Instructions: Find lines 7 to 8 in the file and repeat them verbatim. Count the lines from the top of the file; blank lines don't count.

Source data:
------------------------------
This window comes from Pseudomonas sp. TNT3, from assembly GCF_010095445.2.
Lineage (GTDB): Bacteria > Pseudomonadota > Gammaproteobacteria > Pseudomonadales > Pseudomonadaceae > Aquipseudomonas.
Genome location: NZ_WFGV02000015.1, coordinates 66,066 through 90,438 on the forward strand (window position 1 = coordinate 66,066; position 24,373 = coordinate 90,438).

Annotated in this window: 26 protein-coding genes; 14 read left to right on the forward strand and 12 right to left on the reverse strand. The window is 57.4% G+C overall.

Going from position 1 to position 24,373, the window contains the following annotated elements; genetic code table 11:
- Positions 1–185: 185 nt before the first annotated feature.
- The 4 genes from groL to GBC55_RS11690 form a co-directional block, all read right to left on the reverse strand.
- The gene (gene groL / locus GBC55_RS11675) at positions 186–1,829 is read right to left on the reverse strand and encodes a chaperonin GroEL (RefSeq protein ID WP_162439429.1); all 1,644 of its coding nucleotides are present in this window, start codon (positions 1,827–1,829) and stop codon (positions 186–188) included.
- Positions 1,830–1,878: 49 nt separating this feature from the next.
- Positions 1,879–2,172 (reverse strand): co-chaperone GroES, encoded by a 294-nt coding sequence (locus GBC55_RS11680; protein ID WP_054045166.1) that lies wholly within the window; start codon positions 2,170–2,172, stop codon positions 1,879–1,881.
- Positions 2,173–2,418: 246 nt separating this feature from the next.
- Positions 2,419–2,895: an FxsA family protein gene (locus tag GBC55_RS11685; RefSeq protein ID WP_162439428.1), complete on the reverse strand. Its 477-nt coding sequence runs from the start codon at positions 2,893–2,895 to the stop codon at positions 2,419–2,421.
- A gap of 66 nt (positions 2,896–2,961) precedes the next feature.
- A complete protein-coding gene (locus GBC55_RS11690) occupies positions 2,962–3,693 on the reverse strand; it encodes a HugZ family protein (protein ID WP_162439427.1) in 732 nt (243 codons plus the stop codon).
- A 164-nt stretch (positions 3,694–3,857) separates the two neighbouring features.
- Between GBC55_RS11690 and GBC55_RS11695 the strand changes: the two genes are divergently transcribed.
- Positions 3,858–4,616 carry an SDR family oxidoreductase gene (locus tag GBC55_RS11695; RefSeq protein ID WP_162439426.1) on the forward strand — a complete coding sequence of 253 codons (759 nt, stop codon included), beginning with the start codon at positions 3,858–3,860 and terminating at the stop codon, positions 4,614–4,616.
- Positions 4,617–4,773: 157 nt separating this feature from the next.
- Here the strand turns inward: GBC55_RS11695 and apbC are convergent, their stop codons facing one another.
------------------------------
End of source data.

- The 4 genes from groL to GBC55_RS11690 form a co-directional block, all read right to left on the reverse strand.
- The gene (gene groL / locus GBC55_RS11675) at positions 186–1,829 is read right to left on the reverse strand and encodes a chaperonin GroEL (RefSeq protein ID WP_162439429.1); all 1,644 of its coding nucleotides are present in this window, start codon (positions 1,827–1,829) and stop codon (positions 186–188) included.